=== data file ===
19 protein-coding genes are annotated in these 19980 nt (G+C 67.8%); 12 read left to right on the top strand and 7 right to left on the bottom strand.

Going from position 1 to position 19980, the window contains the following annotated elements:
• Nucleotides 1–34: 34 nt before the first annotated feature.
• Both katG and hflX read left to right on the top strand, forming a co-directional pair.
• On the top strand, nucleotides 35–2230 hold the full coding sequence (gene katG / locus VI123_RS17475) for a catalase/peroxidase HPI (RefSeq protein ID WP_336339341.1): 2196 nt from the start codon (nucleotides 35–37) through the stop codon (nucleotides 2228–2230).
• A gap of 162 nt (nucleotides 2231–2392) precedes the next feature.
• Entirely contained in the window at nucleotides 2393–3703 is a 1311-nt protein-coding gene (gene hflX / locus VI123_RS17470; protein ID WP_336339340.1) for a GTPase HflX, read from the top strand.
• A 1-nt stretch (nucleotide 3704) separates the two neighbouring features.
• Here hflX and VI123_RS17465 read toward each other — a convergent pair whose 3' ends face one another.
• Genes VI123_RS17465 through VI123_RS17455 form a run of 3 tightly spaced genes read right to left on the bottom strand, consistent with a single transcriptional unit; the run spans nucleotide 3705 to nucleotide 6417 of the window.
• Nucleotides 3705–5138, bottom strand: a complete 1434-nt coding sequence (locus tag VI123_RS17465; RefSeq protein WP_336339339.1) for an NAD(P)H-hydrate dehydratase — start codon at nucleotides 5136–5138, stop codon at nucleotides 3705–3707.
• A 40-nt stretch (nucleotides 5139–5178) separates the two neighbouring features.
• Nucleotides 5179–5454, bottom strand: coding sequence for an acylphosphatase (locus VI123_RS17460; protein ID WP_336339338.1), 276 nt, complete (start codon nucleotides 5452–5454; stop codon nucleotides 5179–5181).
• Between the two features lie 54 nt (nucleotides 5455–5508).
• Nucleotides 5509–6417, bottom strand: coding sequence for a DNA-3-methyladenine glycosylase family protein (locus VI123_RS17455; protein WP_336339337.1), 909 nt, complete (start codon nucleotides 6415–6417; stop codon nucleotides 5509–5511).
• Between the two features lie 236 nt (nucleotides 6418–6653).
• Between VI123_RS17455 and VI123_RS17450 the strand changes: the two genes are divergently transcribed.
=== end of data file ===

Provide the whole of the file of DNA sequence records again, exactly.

19 protein-coding genes are annotated in these 19980 nt (G+C 67.8%); 12 read left to right on the top strand and 7 right to left on the bottom strand.

Going from position 1 to position 19980, the window contains the following annotated elements:
• Nucleotides 1–34: 34 nt before the first annotated feature.
• Both katG and hflX read left to right on the top strand, forming a co-directional pair.
• On the top strand, nucleotides 35–2230 hold the full coding sequence (gene katG / locus VI123_RS17475) for a catalase/peroxidase HPI (RefSeq protein ID WP_336339341.1): 2196 nt from the start codon (nucleotides 35–37) through the stop codon (nucleotides 2228–2230).
• A gap of 162 nt (nucleotides 2231–2392) precedes the next feature.
• Entirely contained in the window at nucleotides 2393–3703 is a 1311-nt protein-coding gene (gene hflX / locus VI123_RS17470; protein ID WP_336339340.1) for a GTPase HflX, read from the top strand.
• A 1-nt stretch (nucleotide 3704) separates the two neighbouring features.
• Here hflX and VI123_RS17465 read toward each other — a convergent pair whose 3' ends face one another.
• Genes VI123_RS17465 through VI123_RS17455 form a run of 3 tightly spaced genes read right to left on the bottom strand, consistent with a single transcriptional unit; the run spans nucleotide 3705 to nucleotide 6417 of the window.
• Nucleotides 3705–5138, bottom strand: a complete 1434-nt coding sequence (locus tag VI123_RS17465; RefSeq protein WP_336339339.1) for an NAD(P)H-hydrate dehydratase — start codon at nucleotides 5136–5138, stop codon at nucleotides 3705–3707.
• A 40-nt stretch (nucleotides 5139–5178) separates the two neighbouring features.
• Nucleotides 5179–5454, bottom strand: coding sequence for an acylphosphatase (locus VI123_RS17460; protein ID WP_336339338.1), 276 nt, complete (start codon nucleotides 5452–5454; stop codon nucleotides 5179–5181).
• Between the two features lie 54 nt (nucleotides 5455–5508).
• Nucleotides 5509–6417, bottom strand: coding sequence for a DNA-3-methyladenine glycosylase family protein (locus VI123_RS17455; protein WP_336339337.1), 909 nt, complete (start codon nucleotides 6415–6417; stop codon nucleotides 5509–5511).
• Between the two features lie 236 nt (nucleotides 6418–6653).
• Between VI123_RS17455 and VI123_RS17450 the strand changes: the two genes are divergently transcribed.